HH:  “Ricki.  Please.  Do not overcomplicte this.  I really meant it when I said that I have no preference.  I don’t care whether you wear the flats or the heels. Please, just pick one.  We’re going to be late for the wedding.”

Hmmm. Okay.  I see his point.

Thankfully, when it comes to cooking, we are in perfect agreement: the less complicated, the better.  And this pasta dish fits the bill beautifully.

When I’m looking for something to whip up on weeknights if we’re headed out after dinner and need something pronto; or for indolent Sunday evenings when we’ve spent the weekend engaged in errands or household chores and feel too lazy for anything more elaborate, I turn to this pasta. It’s proof positive that sometimes, indeed, simple is best.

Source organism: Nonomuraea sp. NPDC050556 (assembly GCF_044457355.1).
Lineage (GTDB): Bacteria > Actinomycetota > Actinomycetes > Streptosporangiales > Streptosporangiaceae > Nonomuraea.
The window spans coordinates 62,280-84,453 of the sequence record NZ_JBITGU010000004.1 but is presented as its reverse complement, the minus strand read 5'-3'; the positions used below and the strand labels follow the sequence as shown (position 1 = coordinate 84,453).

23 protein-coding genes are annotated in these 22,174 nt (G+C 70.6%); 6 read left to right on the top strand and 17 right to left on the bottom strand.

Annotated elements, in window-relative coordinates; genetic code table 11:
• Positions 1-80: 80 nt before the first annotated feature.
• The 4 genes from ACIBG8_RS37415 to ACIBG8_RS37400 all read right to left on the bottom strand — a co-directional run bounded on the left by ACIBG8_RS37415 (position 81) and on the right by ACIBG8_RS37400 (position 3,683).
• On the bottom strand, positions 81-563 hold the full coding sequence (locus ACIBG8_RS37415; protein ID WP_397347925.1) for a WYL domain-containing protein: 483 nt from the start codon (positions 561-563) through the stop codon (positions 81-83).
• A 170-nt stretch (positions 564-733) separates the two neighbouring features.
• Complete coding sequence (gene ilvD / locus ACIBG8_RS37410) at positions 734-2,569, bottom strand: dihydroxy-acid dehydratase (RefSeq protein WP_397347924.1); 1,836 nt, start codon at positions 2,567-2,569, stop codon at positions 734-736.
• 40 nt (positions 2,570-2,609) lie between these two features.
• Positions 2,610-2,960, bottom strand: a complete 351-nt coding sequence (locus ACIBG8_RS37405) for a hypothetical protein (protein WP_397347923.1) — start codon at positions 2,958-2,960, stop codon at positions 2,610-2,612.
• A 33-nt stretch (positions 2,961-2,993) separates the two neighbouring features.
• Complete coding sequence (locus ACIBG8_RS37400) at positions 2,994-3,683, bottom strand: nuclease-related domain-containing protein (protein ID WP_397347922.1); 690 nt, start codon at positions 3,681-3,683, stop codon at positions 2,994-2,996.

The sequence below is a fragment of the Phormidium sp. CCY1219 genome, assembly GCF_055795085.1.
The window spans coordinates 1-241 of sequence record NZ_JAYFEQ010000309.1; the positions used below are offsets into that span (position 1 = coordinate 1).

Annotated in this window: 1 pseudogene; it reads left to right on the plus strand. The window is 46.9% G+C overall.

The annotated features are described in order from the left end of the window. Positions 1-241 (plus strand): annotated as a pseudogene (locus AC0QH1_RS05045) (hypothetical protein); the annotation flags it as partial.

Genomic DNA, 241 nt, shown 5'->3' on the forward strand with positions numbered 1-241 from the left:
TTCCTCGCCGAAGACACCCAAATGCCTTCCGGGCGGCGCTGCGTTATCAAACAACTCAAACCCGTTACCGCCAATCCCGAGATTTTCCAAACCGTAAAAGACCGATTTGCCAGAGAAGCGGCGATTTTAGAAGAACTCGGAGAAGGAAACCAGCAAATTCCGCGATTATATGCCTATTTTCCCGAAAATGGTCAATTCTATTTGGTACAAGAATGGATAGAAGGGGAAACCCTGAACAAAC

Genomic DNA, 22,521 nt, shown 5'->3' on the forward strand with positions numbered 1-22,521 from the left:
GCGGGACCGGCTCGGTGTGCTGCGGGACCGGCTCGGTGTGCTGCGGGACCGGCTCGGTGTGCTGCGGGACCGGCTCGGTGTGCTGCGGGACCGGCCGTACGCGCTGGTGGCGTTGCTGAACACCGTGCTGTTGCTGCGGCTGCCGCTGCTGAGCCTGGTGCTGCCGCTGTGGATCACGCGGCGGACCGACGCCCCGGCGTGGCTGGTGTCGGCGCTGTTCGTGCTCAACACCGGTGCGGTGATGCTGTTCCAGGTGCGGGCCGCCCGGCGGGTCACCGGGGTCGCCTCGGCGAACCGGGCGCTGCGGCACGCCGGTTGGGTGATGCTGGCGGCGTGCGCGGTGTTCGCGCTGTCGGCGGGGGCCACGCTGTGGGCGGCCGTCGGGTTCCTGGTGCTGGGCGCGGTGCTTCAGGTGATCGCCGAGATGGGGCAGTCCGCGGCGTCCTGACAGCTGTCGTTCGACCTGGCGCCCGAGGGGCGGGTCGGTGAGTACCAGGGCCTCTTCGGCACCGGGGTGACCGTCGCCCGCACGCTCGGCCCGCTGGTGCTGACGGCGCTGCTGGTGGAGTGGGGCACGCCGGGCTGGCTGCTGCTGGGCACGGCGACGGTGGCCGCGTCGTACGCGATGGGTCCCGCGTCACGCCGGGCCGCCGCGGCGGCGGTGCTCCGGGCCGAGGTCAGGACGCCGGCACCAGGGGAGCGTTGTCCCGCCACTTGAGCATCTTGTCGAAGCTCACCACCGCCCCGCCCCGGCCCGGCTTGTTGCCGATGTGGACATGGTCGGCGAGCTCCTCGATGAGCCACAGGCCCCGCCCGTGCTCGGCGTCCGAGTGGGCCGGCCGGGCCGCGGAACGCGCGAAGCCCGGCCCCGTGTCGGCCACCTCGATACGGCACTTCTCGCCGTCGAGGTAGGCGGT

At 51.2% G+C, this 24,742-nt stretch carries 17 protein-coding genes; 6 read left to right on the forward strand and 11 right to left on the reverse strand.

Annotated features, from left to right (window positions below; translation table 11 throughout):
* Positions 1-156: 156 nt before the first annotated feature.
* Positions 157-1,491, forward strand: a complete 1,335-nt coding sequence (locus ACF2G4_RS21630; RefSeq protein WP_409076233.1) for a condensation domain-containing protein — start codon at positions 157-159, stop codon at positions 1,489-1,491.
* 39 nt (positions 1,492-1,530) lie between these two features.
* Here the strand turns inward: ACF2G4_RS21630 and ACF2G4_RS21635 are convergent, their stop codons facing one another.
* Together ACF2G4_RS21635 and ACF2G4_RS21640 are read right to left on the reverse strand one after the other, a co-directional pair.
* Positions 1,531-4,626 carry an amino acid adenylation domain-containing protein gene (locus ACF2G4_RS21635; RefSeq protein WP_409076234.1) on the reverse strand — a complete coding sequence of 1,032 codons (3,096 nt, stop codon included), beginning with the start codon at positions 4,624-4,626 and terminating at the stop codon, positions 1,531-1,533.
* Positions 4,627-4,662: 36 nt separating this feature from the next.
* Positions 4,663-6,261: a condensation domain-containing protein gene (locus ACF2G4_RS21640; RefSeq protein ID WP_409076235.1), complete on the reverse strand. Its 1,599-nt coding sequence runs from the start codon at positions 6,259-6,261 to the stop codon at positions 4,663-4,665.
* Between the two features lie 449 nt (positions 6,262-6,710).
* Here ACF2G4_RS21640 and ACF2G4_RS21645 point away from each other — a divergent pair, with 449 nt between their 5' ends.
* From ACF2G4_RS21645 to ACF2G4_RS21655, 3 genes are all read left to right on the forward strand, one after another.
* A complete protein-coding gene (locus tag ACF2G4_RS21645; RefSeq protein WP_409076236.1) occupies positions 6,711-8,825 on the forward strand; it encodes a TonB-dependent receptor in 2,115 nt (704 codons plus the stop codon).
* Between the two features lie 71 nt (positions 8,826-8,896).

The recipe, I’ve discovered, is a slight variation on a standard Italian pasta dish:  spaghetti or linguine tossed with roasted red peppers, garlic, and a bit of chili.  The combination of sweet (the peppers), hot (the chilis), and pungent (the garlic) is truly inspired. My handwritten version was jotted on a piece of scrap paper several years ago, and I no longer recall the original source; but since I’ve adapted it to our tastes here in the DDD household, I’m setting this down as my own adaptation. 

And the preparation, as promised, is truly simple: the final product is ready in the time it takes to cook the pasta.  You can create any number of variations on the base recipe by adding your own choice of dense protein (the HH likes sausage and parmesan cheese; I like chopped or ground almonds, or nutritional yeast). 

Because it’s both quick and appealing, I’m submitting this recipe to Ruth’s weekly Presto Pasta Night, over at Once Upon a Feast.  Look for the roundup after Friday evening!